“It breaks your heart. It is designed to break your heart. The game begins in the spring, when everything else begins again, and it blossoms in the summer, filling the afternoons and evenings, and then as soon as the chill rains come, it stops and leaves you to face the fall all alone. You count on it, rely on it to buffer the passage of time, to keep the memory of sunshine and high skies alive, and then just when the days are all twilight, when you need it most, it stops.”
--- A. Bartlett Giamatti
At the core of baseball exist the harsh realities of failure and heartbreak.
Both are inevitable one way or another and they loom on the horizon for every team except a few.
What also punctuates a baseball season, though, is the journey through those hiccups and inevitable despair. A well-traveled road of joys and elation.
LSU got much more heartbreak than it expected last spring, the indignity of missing the NCAA Tournament when the Tigers probably could’ve/should’ve been part of the field.
Now, just as Giamatti so eloquently wrote, it all begins anew in the spring (almost) and LSU will use the heartbreak as motivation to get back where it expects to be.
The 2012 voyage gets started Friday when the Tigers tangle with Air Force at 7 p.m. LSU will face Alcorn State at 6:30 p.m. Saturday and then wrap up the weekend vs. the Falcons at 1 p.m. Sunday.
Last May, the Tigers finished 36-20 and were left standing at college baseball’s altar, uninvited to the NCAA Tournament despite a late-season push.
The sting has subsided, but hasn’t completely disappeared. That process begins against Air Force and Alcorn State.
“We’re done looking at that,” senior shortstop Austin Nola said. “It was a hard thing to swallow. We’re ready to forget about it and start playing ball. There’s no more thinking in the past.”
Nola may take that path, but his close friend and infield mate Tyler Hanover isn’t ready to completely let go.
“It’s going to stick with us for a while,” he said. “Especially how disappointing that feeling was. That’s something we have to remember if we want to get back to the tournament and Omaha, which is always our goal.”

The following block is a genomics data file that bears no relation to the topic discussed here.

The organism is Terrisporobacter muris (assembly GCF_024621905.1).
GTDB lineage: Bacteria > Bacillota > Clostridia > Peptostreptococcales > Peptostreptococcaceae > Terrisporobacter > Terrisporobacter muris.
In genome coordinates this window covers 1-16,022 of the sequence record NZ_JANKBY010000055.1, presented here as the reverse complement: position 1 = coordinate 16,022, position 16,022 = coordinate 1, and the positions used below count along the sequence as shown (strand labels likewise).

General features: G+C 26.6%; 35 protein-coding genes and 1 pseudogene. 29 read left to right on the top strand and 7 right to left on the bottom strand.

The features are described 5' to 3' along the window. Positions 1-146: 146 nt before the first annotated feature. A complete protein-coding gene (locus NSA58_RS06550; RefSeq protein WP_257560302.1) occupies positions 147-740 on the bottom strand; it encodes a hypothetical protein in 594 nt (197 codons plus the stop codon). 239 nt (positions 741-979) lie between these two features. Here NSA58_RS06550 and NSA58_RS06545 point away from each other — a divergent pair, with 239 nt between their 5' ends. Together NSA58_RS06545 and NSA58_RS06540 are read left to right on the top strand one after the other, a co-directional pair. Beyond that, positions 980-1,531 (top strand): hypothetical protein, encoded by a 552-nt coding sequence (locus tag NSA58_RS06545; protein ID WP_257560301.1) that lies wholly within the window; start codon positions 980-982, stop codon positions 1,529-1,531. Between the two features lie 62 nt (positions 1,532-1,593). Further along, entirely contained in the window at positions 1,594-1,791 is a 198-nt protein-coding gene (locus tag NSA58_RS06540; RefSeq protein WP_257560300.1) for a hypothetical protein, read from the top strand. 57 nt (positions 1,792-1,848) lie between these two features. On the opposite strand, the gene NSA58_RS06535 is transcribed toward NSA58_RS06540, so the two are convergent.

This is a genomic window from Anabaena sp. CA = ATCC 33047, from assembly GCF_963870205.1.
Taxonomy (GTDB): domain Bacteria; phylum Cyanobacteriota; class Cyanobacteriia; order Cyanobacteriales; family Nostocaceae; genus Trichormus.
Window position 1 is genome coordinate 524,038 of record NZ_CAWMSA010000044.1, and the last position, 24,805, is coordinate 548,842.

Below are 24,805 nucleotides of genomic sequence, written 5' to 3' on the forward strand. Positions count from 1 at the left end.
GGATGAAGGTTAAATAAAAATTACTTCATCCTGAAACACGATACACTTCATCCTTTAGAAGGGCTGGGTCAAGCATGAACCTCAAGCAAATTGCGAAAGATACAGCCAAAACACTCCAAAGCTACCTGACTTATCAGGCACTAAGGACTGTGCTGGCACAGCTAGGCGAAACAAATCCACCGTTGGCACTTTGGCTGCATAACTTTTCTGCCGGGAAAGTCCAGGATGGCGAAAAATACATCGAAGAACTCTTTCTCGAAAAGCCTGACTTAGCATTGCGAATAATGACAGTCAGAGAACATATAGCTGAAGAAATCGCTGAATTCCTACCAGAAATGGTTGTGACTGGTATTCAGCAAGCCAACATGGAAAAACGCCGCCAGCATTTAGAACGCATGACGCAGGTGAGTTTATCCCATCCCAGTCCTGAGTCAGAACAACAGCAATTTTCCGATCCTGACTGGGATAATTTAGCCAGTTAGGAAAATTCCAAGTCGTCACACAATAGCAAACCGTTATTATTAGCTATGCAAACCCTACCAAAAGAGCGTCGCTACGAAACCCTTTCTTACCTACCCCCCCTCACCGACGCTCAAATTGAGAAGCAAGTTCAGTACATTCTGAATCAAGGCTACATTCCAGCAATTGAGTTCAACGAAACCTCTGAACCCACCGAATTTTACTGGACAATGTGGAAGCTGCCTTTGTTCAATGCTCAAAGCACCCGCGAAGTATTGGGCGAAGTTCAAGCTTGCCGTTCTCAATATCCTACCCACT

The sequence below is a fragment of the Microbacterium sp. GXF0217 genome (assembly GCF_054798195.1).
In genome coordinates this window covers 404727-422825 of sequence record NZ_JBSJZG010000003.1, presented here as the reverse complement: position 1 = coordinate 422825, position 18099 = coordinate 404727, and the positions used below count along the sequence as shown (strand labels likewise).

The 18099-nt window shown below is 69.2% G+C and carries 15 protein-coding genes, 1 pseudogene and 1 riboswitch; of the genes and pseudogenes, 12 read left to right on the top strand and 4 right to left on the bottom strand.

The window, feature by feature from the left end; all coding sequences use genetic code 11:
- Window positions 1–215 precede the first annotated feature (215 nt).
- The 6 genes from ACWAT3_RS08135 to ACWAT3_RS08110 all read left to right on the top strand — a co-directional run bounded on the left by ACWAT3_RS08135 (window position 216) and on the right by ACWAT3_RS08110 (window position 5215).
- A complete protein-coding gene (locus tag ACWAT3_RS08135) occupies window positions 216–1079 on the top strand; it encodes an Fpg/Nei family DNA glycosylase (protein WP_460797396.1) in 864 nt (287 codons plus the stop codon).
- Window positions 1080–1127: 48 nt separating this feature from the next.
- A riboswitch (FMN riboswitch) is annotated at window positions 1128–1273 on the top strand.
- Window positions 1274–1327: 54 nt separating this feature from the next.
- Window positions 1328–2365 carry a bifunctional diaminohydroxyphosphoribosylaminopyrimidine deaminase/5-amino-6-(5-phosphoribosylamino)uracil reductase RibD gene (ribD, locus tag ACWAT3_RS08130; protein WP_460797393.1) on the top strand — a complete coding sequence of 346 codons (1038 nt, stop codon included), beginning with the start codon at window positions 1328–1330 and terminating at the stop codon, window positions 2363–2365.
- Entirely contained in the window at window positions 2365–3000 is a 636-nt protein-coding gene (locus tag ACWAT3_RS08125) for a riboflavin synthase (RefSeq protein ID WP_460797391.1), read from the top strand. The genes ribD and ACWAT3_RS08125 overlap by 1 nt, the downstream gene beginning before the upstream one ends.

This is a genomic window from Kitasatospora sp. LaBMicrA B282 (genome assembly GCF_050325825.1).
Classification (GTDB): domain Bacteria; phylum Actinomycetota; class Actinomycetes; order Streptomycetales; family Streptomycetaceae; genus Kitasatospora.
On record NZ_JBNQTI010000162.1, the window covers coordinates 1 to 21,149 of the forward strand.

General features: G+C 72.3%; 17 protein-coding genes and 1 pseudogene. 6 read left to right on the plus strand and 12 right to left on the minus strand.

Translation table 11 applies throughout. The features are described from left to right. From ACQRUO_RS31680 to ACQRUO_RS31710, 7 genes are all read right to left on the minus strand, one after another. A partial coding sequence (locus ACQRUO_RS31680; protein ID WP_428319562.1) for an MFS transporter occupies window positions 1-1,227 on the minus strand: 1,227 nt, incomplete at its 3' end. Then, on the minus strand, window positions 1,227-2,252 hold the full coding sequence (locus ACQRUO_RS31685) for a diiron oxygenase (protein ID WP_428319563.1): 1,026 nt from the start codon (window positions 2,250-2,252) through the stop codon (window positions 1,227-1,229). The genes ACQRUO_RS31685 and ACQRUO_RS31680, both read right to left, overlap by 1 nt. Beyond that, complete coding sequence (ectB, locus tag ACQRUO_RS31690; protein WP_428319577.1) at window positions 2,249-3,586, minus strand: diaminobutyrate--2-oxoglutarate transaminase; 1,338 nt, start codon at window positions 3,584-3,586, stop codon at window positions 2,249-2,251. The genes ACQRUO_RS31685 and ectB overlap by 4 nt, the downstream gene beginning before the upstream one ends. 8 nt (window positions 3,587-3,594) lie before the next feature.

To rekindle the glory of three seasons ago when Nola and Hanover were part of LSU’s sixth College World Series championship team is going to take some rebuilding.
The Tigers will take the diamond without Mikie Mahtook, the best all-around offensive player Mainieri’s five-year tenure. The other major holes to fill are those left by pitchers Ben Alsup and Matty Ott.
Mainieri revamped his coaching staff, bringing in 23-year Major League Baseball veteran Alan Dunn as the pitching coach. Dunn’s job is to continue to mold the talented weekend rotation of hard-throwing right handers – Kevin Gausman, Ryan Eades and Kurt McCune – and restore confidence in a bullpen that wobbled through 2011 and wound up costing LSU a spot in the SEC Tournament, and subsequently the NCAAs.
“Obviously the loss of Mikie is a great loss,” Mainieri said. “He’s one of the great players in the history of LSU baseball. At the same time our team relied so much on Mikie to come through with the big hit or the big play, not to say the rest of the guys stood around to watch him play all the time, but there was a sense that ‘if I didn’t come through, then Mikie will.’
“We don’t have a tremendous amount of power, but we do have a lot of good line-drive guys. We need everybody to be a tough out and be that kind of line-drive hitter.”
On the mound, an infusion of talent and the return of a veteran who showed flashes of promise in 2010 before his elbow required Tommy John surgery give Dunn some versatility.
The three key newcomers are Cody Glenn, Aaron Nola and Nick Goody. Glenn is a left-hander who will factor in as a mid-week starter at some point, while Nola, Goody and sophomore Nick Rumbelow are all vying for innings in the closer’s role. Nola could also get a shot at starting.
Junior Joey Bourgeois is back from the Tommy John procedure and is 30 pounds lighter. His velocity is back to normal if not even a little livelier and he could fill a role anywhere from a late-inning door-slammer to a starter.
Depth and versatility should be more prominent in the bullpen as well, with three other southpaw newcomers besides Glenn.
There seem to more pieces and movable parts all over the roster and Mainieri is more upbeat than usual that this team is poised to bounce back.
“Everybody is thrilled this is opening day and hopefully this will be a special season,” Mainieri said.
Special for sure.
Will it end in heartbreak again? Fate seems to be more favorable to LSU this season, and the end of the Tigers’ season figures to come a lot later than last year.
“This is why we all came here – to play on a great team that has a chance to get to Omaha,” Hanover said. “This is when we start it, but we know it’s going to take a lot of hard work and focus to get where we want to be.”